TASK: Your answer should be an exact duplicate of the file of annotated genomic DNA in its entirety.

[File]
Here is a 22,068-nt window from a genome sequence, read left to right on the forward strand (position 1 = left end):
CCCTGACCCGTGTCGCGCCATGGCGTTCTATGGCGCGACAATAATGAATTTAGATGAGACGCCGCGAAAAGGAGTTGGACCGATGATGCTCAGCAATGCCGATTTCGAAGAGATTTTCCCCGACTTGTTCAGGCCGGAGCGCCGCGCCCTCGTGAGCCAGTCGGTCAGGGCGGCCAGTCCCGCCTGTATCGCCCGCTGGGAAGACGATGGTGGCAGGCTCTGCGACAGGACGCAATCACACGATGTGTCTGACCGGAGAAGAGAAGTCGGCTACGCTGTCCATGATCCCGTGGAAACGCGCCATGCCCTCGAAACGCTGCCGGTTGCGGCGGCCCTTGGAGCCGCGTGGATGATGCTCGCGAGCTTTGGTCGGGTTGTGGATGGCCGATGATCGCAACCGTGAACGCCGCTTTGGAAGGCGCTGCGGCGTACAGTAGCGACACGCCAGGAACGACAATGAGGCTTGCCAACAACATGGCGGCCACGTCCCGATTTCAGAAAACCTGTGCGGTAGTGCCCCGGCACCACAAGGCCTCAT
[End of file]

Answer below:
Here is a 22,068-nt window from a genome sequence, read left to right on the forward strand (position 1 = left end):
CCCTGACCCGTGTCGCGCCATGGCGTTCTATGGCGCGACAATAATGAATTTAGATGAGACGCCGCGAAAAGGAGTTGGACCGATGATGCTCAGCAATGCCGATTTCGAAGAGATTTTCCCCGACTTGTTCAGGCCGGAGCGCCGCGCCCTCGTGAGCCAGTCGGTCAGGGCGGCCAGTCCCGCCTGTATCGCCCGCTGGGAAGACGATGGTGGCAGGCTCTGCGACAGGACGCAATCACACGATGTGTCTGACCGGAGAAGAGAAGTCGGCTACGCTGTCCATGATCCCGTGGAAACGCGCCATGCCCTCGAAACGCTGCCGGTTGCGGCGGCCCTTGGAGCCGCGTGGATGATGCTCGCGAGCTTTGGTCGGGTTGTGGATGGCCGATGATCGCAACCGTGAACGCCGCTTTGGAAGGCGCTGCGGCGTACAGTAGCGACACGCCAGGAACGACAATGAGGCTTGCCAACAACATGGCGGCCACGTCCCGATTTCAGAAAACCTGTGCGGTAGTGCCCCGGCACCACAAGGCCTCAT